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The Ongoing Budget Process: 1. Managers and accountants plan the performance of the company, taking into account past performance and anticipated future changes 2. Senior managers distribute a set of goals against which actual results will be compared
The Ongoing Budget Process: 3. Accountants help managers investigate deviations from budget. Corrective action occurs at this point 3. Managers and accountants assess market feedback, changed conditions, and their own experiences as plans are laid for the next budget period
Strategy, Planning and Budgets, Illustrated
Advantages of Budgets
Components of Master Budgets
Relationship between Budgets Company objectives and policies Current year’s figures Business conditions and outlook for the industry Sales Forecast (s) Production Forecast (s) Sales Budget Sell. & Dis. Bud Production Budget Materials Budget Labour Budget Admin. Budget If the limiting factor is on the production side, these are reversed Res. & Dev. Budget Cap. Exp. Budget Expense Budget Master Operating Budget Stocks Budget Debtors’ Budget Creditors’ Budget Cash Budget
Preparation of Budgets 1. Sales Budget The sales budget is a detailed schedule showing the expected sales for a specific future period. It is typically expressed in both rupees and units of the product.
Preparation of Budgets 2. Production Budget Sales Budget Production Budget The production budget is a schedule, which shows the expected number of units to be produced within a specific future period.
Preparation of Budgets 3. Direct Materials Budget Sales Budget Direct Materials Budget details the materials required to fulfill the production budget and to ensure adequate inventory levels Production Budget Direct Materials Budget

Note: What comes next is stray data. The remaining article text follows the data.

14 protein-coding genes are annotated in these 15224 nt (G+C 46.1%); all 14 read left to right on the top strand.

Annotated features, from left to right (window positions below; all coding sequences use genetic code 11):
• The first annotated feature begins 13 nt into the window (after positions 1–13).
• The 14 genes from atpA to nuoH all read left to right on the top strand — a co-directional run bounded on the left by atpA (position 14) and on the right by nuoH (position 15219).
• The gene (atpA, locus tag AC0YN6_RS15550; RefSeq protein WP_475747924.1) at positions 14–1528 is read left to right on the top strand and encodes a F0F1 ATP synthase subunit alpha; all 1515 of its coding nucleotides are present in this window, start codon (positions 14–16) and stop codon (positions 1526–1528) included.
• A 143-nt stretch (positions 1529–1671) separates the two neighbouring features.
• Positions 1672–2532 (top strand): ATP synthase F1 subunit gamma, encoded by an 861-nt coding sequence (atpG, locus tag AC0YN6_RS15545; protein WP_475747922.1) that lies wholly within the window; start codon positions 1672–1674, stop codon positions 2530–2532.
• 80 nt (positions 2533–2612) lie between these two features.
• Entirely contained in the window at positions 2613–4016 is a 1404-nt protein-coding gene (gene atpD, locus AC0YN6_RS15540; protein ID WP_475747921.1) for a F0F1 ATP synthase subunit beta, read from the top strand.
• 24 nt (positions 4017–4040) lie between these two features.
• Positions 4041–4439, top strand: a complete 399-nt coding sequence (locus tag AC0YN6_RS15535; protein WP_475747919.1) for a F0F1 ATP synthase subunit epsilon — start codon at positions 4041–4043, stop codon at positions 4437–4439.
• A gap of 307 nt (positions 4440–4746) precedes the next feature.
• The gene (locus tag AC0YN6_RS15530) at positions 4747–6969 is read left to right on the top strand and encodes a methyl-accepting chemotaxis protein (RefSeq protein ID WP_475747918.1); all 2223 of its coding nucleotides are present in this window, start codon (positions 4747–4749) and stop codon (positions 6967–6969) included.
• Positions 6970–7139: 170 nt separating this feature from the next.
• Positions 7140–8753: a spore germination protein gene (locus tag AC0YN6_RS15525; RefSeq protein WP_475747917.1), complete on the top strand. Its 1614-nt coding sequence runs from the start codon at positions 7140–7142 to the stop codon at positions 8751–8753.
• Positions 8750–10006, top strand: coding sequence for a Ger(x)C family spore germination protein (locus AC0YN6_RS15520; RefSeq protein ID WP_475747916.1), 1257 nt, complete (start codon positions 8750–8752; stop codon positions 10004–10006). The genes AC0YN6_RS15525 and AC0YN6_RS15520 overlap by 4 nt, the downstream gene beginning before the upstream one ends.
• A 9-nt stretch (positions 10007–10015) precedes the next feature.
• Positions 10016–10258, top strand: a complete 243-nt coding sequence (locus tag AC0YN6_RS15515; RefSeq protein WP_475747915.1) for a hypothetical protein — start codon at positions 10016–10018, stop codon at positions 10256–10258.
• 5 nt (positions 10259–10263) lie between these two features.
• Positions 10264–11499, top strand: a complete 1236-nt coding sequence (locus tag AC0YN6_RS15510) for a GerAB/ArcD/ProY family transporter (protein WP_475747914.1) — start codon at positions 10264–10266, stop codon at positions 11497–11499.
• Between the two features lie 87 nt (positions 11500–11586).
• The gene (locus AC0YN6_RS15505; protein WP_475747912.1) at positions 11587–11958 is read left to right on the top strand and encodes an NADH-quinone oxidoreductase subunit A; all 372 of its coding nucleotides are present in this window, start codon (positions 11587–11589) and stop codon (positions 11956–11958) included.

Preparation of Budgets 3. Direct Materials Budget Direct Materials Usage Budget Purpose of preparing materials usage budget is to identify the required units of each material to produce the required production Direct Materials Purchases Budget Purpose of preparing direct materials purchase budget is to determine the required number of units of each material to purchase during a given period
Preparation of Budgets 3. Direct Materials Budget Direct Materials Usage Budget Direct Materials Purchases Budget
Product Budgeted Sales A 6000 units B 9000 units Opening Stock of FG 2100 units 2400 units *Target closing stocks 30 days sales 40 days sales Budgeted material consumption per unit 12 kg 4 kg
• At the beginning Raw material stocks will be 34800 kg. • Raw material closing stock = 20 days consumption • Budgeted material cost is Rs 20 per Kg • There are 12 five day weeks in the budget period. • Prepare production budget and material purchase budget
Preparation of Budgets 4. Direct Labour Budget & Other overhead Budgets Sales Budget The direct labour budget is typically expressed in both direct labour-hours and in rupees. Selling & Administrative Expenses Budget Production Budget Direct Materials Budget Direct Labor Budget Production Overhead Budget
Preparation of Budgets 5. Cash Budget Cash budget is a schedule, which shows cash receipts, cash payments, cash increase or decrease during the period and opening & closing balances for a specific future period The cash budget should be broken down into time periods that are as short as feasible in order to alert management to problems that may occur due to fluctuations in cash flows
Sample Format for a Cash Budget X Company Limited Cash Budget For the Three Months Ending March 31, 2004 (In Rs. ) • Estimated cash receipts: • Cash sales • Accounts receivable • Interest Revenue 24, 500 • Total cash receipts 1, 091, 700 • Estimated cash payments: • Manufacturing costs • Selling & administrative exp. • Capital additions — • Interest expense • Income taxes 150, 000 • Total cash payments 1, 075, 000 Example 14. 5: 108, 000 953, 200 1, 061, 200 802, 000 160, 000 22, 500 984, 500 124, 000 97, 000 1, 058, 400 970, 200 — — 1, 182, 400 771, 000 165, 000 — — — 1, 210, 000 780, 000 145, 000 274, 000 — —
Preparation of Budgets 5. Master Budget The master budget is a summary budget, which consists ……. . …………………………. . A master budget involves the development of complete set of financial statements for the budget period with supporting schedules. Essentially, it is a consolidated summary of all the detailed budgets showing their outcomes to overall results